Swinton was sufficiently impressed by her characters that she created a backstory for them. Channing Tatum as a dancing sailor (it was Hollywood, after all) named Burt Gurney could barely wait to sign on the dotted line.
“It was great fun,” says Swinton. “To make this film was at least if not more enjoyable to make than to watch. We all had these fantasies about what else lay beneath. My fantasy about the Thacker twins was that they’d been put on the stage by some incredibly competitive stage mother. They had failed to be movie stars and they were bitter and competitive with one another and so they turned into these genius journalists.”
Clearly the Coens have reached the status of Woody Allen or Steven Spielberg in that they write scripts with specific people in mind, and they land the big fish. Thus Hail, Caesar! is scattered with nifty little cameos, such as Dolph Lundgren playing the commander of a submarine.
Following in Clooney’s footsteps is Josh Brolin who, like 55-year-old Clooney, has previous experience of the Coens and their casting practices. First came 2007’s No Country for Old Men, then 2010’s True Grit. Brolin sees no trace of himself in any of his characters.
“I’ve always personally been a brat [in movies] so to actually turn this around and play a father figure was a lot of fun,” says the 48-year-old. “I was surprised they hired me for something like this, but it was fun.”
He even gets to slap some courage back into a quivering Clooney. Was that fun, too? Brolin smiles. “Oh, always, yes. I think it’s something that everybody has wanted to do at some point in their lives.” Clooney, looking on, shakes his head in mock indignation. Attention turns back to Clooney the actor, producer, sometime director and humanitarian whose cinematic CV is equally littered with commercial smashes and smaller, more personal pictures.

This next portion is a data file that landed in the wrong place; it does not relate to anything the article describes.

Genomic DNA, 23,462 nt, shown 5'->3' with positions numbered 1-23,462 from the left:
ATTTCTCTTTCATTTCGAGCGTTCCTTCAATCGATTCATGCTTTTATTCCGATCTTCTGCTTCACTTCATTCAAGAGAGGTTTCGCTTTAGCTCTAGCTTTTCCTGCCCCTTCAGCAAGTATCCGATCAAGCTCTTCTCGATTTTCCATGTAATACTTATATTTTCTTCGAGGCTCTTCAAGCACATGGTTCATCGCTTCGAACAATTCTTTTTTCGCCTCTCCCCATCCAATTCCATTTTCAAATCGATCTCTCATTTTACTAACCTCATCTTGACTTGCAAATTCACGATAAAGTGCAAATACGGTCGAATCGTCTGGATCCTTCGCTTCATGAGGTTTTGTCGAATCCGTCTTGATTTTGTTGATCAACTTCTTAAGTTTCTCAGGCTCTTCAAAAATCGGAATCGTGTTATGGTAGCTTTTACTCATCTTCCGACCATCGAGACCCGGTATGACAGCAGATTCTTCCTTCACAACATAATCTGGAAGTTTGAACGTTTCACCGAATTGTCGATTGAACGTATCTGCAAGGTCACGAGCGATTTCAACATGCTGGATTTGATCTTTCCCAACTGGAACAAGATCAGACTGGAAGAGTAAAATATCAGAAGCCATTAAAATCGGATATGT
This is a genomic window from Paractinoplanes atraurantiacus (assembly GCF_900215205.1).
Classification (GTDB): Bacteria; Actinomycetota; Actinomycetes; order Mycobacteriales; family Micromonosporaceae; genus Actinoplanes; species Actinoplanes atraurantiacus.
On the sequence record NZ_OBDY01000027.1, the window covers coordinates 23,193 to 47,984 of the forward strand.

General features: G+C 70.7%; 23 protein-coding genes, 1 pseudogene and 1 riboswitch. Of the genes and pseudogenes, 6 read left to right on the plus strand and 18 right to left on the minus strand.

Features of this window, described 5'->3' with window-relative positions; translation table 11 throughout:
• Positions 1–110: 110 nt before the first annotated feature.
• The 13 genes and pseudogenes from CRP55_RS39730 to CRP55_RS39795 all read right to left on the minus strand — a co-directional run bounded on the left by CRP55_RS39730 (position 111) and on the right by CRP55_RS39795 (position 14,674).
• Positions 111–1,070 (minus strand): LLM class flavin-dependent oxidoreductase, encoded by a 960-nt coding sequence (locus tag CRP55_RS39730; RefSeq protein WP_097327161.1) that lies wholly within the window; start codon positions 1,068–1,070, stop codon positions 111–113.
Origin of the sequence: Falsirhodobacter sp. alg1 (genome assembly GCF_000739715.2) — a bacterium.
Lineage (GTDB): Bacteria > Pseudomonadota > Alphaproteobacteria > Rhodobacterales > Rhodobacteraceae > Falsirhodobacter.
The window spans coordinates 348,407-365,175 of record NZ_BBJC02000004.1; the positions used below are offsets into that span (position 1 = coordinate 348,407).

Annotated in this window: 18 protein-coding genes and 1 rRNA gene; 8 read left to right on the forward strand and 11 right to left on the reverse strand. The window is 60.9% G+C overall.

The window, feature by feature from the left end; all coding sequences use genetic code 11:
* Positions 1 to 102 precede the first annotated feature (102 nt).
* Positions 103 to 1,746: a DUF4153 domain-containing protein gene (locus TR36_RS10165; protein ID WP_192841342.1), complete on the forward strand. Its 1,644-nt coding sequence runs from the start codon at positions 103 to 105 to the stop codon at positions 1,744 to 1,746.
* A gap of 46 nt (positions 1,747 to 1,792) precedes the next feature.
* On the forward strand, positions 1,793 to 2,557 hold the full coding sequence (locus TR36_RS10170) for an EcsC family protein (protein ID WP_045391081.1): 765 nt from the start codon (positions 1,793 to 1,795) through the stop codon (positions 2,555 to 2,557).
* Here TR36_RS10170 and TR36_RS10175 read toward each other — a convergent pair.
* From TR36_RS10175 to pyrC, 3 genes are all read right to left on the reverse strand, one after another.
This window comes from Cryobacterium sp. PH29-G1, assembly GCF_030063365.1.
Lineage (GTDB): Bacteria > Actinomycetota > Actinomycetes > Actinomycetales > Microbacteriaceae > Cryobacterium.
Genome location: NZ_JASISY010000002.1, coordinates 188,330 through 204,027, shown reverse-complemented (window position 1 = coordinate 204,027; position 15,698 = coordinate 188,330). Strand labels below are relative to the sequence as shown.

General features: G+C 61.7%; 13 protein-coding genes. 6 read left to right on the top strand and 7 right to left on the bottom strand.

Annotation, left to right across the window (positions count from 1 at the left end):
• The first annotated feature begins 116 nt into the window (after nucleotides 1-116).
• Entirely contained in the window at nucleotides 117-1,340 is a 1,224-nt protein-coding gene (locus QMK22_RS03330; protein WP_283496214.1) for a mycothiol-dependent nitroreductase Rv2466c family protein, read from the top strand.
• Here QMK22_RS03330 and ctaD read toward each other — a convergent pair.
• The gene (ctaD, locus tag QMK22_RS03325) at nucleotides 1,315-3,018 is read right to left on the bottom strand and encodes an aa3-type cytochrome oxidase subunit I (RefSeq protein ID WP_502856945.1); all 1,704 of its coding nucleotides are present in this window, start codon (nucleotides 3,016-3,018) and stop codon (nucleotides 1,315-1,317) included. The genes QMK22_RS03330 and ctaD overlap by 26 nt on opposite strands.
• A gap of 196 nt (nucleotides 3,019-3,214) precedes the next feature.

Why doesn’t he do more of the quality work that gave audiences films like Syriana – which garnered him an Oscar – or Good Night, and Good Luck? Clooney accepts the question in the spirit it was asked. “It’s very difficult to make a ‘subject’ film. You have to have the characters and reason to make it. I’ve often struggled with the idea to make a film about the Sudan and Darfur, which is a subject that’s very close to me.
“It’s a tough thing to do. You don’t want to do it badly because you only get one chance. So I appreciate the request and it certainly doesn’t fall on deaf ears at all.”
Hail, Caesar! (12A) is out now.
The Coen brothers’ brilliant career
Joel (born in 1954) and Ethan (born 1957) Coen have been making off-kilter dramas and comedies since their feature debut Blood Simple in 1984.
They are a magnet for established stars eager to test themselves. Among the first to step up was Paul Newman in The Hudsucker Proxy. They have created an unofficial repertory of actors which includes John Turturro and George Clooney.
Cinematographer Roger Deakins, who has shot the majority of their films.
They have shared four Oscar wins and four more nominations for films as varied as Fargo and Bridge of Spies.